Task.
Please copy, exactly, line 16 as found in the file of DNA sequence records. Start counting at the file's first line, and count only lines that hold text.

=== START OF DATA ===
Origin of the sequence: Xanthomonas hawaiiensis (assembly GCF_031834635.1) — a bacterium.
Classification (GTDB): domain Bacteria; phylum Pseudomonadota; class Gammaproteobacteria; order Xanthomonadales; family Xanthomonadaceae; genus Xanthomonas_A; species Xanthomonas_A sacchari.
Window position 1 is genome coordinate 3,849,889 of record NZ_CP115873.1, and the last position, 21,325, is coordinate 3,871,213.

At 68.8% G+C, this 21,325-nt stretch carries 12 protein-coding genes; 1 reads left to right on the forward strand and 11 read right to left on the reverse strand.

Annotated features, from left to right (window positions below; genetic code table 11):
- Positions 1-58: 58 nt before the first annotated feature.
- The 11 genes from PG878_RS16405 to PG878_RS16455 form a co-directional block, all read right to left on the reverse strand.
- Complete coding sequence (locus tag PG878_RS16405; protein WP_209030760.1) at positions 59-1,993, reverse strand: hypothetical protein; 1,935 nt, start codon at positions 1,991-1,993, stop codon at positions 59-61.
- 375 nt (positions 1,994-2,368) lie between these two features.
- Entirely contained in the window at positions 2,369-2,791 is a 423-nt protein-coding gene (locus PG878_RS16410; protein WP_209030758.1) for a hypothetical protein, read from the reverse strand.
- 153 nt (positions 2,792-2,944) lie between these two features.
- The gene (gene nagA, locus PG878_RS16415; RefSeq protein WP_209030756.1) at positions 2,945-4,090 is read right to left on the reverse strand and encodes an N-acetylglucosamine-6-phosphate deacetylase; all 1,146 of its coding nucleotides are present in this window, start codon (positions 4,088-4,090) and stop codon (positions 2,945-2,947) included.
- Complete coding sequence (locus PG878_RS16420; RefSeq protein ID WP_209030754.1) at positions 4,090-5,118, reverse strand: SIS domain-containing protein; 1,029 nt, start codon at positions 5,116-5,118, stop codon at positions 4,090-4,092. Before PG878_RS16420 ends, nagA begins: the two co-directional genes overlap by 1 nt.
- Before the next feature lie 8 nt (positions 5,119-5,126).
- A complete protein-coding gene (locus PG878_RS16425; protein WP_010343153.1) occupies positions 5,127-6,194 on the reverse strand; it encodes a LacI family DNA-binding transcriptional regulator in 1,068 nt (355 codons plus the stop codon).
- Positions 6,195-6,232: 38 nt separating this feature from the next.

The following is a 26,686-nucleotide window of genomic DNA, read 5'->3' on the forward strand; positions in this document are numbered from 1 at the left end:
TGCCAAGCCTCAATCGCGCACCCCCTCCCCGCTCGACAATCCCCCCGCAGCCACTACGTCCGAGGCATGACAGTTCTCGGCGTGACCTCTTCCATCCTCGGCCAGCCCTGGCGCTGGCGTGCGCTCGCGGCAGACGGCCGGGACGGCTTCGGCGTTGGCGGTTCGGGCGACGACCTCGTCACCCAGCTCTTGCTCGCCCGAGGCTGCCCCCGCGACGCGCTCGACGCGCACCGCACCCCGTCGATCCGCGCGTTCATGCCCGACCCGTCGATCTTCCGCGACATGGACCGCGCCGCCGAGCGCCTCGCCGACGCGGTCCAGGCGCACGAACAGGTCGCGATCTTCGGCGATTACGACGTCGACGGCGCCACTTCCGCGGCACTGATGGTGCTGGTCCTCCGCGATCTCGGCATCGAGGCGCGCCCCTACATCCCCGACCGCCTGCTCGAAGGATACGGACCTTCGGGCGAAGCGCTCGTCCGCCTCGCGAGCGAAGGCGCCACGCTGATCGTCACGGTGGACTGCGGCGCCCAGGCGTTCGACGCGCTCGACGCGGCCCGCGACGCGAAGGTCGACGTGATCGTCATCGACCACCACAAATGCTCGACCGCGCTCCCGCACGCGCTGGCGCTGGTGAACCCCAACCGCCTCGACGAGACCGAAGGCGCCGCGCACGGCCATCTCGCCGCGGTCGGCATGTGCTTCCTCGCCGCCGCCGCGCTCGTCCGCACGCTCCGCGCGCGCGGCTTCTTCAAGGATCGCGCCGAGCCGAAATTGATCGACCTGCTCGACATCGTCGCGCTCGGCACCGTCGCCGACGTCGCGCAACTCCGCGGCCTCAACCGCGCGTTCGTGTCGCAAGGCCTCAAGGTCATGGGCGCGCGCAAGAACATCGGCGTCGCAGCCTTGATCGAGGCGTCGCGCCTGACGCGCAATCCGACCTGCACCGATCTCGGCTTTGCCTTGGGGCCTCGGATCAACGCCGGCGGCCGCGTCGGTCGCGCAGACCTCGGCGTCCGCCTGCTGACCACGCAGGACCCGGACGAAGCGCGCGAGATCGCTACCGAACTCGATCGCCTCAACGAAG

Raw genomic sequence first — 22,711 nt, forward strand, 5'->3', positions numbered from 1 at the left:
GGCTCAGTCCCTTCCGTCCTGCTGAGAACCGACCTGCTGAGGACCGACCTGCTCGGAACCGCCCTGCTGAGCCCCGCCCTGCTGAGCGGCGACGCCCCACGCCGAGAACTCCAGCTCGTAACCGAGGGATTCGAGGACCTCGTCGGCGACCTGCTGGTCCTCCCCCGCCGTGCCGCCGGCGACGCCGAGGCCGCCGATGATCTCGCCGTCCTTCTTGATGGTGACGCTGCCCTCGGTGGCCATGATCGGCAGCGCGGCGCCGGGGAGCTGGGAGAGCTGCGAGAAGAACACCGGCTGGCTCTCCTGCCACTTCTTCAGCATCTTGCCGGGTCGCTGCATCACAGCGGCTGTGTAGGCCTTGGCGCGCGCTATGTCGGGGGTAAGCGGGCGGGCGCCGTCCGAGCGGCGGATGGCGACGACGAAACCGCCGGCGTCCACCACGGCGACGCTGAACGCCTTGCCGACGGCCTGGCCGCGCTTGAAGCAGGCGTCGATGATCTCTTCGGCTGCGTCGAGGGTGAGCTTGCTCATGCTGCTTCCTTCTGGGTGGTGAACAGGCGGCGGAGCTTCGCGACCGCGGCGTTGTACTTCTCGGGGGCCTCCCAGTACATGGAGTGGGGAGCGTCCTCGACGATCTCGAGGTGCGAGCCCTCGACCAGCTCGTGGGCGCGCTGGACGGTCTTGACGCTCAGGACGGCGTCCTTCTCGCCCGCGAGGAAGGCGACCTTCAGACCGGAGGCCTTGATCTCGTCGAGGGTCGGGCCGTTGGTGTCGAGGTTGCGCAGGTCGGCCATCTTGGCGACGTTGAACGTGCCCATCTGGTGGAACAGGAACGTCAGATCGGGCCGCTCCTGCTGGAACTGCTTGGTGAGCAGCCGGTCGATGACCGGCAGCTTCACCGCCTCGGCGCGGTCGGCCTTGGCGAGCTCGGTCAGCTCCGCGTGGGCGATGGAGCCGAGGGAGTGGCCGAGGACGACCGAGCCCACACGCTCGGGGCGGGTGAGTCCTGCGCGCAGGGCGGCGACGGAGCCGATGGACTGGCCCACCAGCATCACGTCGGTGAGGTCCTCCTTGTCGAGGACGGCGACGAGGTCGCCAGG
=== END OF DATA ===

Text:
- Positions 6,195-6,232: 38 nt separating this feature from the next.